Newest Popular Science Reviews

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Review of

A Tattoo on my Brain by Daniel Gibbs with Teresa H Barker

3.5star.jpg Autobiography

Alzheimer's is a disease that slowly wears away your identity and sense of self. I have been directly affected by this cruel disease, as have many. Your memories and personality worn away like a statue over time affected the elements. It seems as if nature wants that final victory over you and your dignity. This is what makes Daniel Gibbs' memoir so admirable. Daniel Gibbs is a neurologist who was diagnosed with Alzheimers and has documented his journey in A Tattoo on my Brain. Full Review

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Review of

The Wisdom of Psychopaths: Lessons in life from Saints, Spies and Serial Killers by Dr Kevin Dutton

4star.jpg Popular Science

'Donald Trump outscores Hitler on psychopathic traits' claims Oxford University researcher.

Until the events of 6 January 2021 that might have surprised, even shocked many readers: now they're probably convinced that they knew it all along. The statement has lost a little of its shock value but it does help us to understand more about the nature of psychopathy. It's too easy to associate psychopathy with the Yorkshire Ripper, Jeffrey Dahmer, Saddam Hussein or Robert Maudsley, the real-life Hannibal Lecter, but the truth is that having psychopathic traits can sometimes be a good thing. Full Review

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Review of

Count on Me by Miguel Tanco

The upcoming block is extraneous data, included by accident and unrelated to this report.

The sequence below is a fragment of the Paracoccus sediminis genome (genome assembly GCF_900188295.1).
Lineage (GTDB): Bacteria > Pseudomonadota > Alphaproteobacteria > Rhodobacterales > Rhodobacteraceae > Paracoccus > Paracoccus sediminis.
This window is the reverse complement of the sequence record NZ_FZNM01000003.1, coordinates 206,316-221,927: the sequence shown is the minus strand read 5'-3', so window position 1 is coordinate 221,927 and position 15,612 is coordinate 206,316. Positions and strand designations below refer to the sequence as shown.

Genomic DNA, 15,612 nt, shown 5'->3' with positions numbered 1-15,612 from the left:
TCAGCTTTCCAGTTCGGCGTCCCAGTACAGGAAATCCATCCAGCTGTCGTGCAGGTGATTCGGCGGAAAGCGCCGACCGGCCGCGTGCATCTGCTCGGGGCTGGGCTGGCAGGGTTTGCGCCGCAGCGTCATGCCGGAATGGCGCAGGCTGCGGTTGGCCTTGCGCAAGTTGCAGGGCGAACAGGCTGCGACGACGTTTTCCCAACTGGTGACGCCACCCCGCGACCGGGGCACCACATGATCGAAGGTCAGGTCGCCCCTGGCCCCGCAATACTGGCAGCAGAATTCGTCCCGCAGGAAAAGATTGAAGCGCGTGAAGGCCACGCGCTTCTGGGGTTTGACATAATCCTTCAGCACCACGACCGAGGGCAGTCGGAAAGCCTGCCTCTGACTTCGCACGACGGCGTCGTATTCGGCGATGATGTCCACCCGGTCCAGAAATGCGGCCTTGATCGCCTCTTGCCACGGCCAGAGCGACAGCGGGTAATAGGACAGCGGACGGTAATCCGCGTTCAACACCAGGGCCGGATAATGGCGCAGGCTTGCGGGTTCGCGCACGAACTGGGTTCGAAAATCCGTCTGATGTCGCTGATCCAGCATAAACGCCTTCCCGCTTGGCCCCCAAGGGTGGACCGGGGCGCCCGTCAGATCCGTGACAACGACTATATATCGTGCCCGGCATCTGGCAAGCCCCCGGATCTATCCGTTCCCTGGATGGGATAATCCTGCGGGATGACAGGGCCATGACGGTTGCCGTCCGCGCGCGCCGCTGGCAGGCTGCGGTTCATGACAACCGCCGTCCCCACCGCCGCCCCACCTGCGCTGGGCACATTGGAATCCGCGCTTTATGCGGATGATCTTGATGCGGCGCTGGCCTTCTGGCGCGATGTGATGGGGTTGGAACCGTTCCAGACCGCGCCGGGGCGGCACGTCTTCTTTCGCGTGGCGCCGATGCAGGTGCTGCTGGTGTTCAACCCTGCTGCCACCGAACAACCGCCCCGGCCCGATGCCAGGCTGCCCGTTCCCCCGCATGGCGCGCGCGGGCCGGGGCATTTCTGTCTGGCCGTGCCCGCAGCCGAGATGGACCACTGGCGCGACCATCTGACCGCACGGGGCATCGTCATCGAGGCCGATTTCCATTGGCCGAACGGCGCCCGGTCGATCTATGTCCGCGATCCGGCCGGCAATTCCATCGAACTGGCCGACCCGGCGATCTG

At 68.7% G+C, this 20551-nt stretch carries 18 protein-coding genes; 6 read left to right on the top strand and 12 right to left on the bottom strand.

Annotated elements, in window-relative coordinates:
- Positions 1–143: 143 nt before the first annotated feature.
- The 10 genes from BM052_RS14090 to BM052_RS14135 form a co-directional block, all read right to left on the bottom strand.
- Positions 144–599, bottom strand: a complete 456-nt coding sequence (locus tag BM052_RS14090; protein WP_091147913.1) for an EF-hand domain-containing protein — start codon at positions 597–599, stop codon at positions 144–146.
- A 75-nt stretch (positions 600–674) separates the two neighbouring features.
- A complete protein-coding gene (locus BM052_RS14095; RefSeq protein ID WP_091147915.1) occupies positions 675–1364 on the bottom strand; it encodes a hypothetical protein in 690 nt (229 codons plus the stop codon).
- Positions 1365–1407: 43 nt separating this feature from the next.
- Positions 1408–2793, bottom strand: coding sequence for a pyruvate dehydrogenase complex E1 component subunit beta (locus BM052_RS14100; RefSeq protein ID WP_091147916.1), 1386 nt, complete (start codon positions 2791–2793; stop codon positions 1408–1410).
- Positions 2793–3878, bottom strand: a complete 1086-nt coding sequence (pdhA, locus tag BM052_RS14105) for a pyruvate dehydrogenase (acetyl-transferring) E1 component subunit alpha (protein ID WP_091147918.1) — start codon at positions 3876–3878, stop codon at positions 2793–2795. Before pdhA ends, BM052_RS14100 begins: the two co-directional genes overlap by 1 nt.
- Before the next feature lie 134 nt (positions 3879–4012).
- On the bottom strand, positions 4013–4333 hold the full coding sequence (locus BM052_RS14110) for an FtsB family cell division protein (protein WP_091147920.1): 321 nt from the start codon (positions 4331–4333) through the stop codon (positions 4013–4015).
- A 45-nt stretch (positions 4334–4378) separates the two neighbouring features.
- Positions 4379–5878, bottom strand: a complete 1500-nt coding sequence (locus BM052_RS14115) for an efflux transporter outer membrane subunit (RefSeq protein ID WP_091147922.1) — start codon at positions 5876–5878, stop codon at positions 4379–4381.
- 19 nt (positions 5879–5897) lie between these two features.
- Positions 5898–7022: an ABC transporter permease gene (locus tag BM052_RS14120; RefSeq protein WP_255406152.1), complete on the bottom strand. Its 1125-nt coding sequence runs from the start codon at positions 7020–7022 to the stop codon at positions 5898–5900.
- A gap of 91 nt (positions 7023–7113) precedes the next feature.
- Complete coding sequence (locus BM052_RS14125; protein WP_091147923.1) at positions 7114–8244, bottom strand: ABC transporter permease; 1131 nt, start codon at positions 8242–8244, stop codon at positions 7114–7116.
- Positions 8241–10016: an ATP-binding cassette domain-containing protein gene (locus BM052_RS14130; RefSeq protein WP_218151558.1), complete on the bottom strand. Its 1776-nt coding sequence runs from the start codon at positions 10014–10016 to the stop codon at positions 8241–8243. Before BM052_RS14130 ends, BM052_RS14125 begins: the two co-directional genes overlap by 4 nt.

4.5star.jpg Children's Non-Fiction

The title and format of this book might lead you to think that it's either about responsibility - or it's a basic 1-2-3 book for those just starting out on the numbers journey. It isn't: it's a hymn of praise to maths. It's about why maths is so wonderful and how you meet it in everyday life. Full Review

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Review of

The Curious History of Writer's Cramp: Solving an age-old problem by Michael Pritchard

4star.jpg Popular Science

Society is based on speech but civilisation requires the written word.

I came to Michael Pritchard's The Curious History of Writer's Cramp by a rather strange route. I have problems with my hands which orthopaedic surgeons refer to as 'interesting': I prefer the word 'painful' but I have an interest in the way that hands work. An exploration of the history of a problem which has defeated some of the best medical minds for some three-hundred-years seemed liked excellent background reading and so it proved, with the book being as much about the doctors treating the sufferers and the changing medical attitudes as the problem itself. Full Review